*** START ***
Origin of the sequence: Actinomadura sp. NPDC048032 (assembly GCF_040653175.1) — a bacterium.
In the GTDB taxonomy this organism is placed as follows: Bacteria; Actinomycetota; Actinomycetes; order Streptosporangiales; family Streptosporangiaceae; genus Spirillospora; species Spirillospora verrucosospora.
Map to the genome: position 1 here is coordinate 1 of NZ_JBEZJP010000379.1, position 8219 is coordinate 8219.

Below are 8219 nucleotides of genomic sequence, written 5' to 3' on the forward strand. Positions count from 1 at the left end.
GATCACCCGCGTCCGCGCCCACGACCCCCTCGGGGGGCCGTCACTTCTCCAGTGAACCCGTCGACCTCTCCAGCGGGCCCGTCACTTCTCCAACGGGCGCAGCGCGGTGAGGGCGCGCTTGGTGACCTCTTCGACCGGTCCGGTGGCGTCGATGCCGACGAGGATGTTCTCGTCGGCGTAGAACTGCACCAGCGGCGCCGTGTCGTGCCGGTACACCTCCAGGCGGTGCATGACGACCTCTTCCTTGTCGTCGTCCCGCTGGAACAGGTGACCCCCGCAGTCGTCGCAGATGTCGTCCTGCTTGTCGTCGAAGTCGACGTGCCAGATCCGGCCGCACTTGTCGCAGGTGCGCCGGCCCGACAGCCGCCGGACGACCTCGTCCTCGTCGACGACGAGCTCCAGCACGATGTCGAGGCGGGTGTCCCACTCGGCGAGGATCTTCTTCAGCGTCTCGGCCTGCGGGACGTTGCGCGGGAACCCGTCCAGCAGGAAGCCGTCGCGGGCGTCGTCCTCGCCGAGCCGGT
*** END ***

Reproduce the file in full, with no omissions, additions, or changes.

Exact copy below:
Origin of the sequence: Actinomadura sp. NPDC048032 (assembly GCF_040653175.1) — a bacterium.
In the GTDB taxonomy this organism is placed as follows: Bacteria; Actinomycetota; Actinomycetes; order Streptosporangiales; family Streptosporangiaceae; genus Spirillospora; species Spirillospora verrucosospora.
Map to the genome: position 1 here is coordinate 1 of NZ_JBEZJP010000379.1, position 8219 is coordinate 8219.

Below are 8219 nucleotides of genomic sequence, written 5' to 3' on the forward strand. Positions count from 1 at the left end.
GATCACCCGCGTCCGCGCCCACGACCCCCTCGGGGGGCCGTCACTTCTCCAGTGAACCCGTCGACCTCTCCAGCGGGCCCGTCACTTCTCCAACGGGCGCAGCGCGGTGAGGGCGCGCTTGGTGACCTCTTCGACCGGTCCGGTGGCGTCGATGCCGACGAGGATGTTCTCGTCGGCGTAGAACTGCACCAGCGGCGCCGTGTCGTGCCGGTACACCTCCAGGCGGTGCATGACGACCTCTTCCTTGTCGTCGTCCCGCTGGAACAGGTGACCCCCGCAGTCGTCGCAGATGTCGTCCTGCTTGTCGTCGAAGTCGACGTGCCAGATCCGGCCGCACTTGTCGCAGGTGCGCCGGCCCGACAGCCGCCGGACGACCTCGTCCTCGTCGACGACGAGCTCCAGCACGATGTCGAGGCGGGTGTCCCACTCGGCGAGGATCTTCTTCAGCGTCTCGGCCTGCGGGACGTTGCGCGGGAACCCGTCCAGCAGGAAGCCGTCGCGGGCGTCGTCCTCGCCGAGCCGGT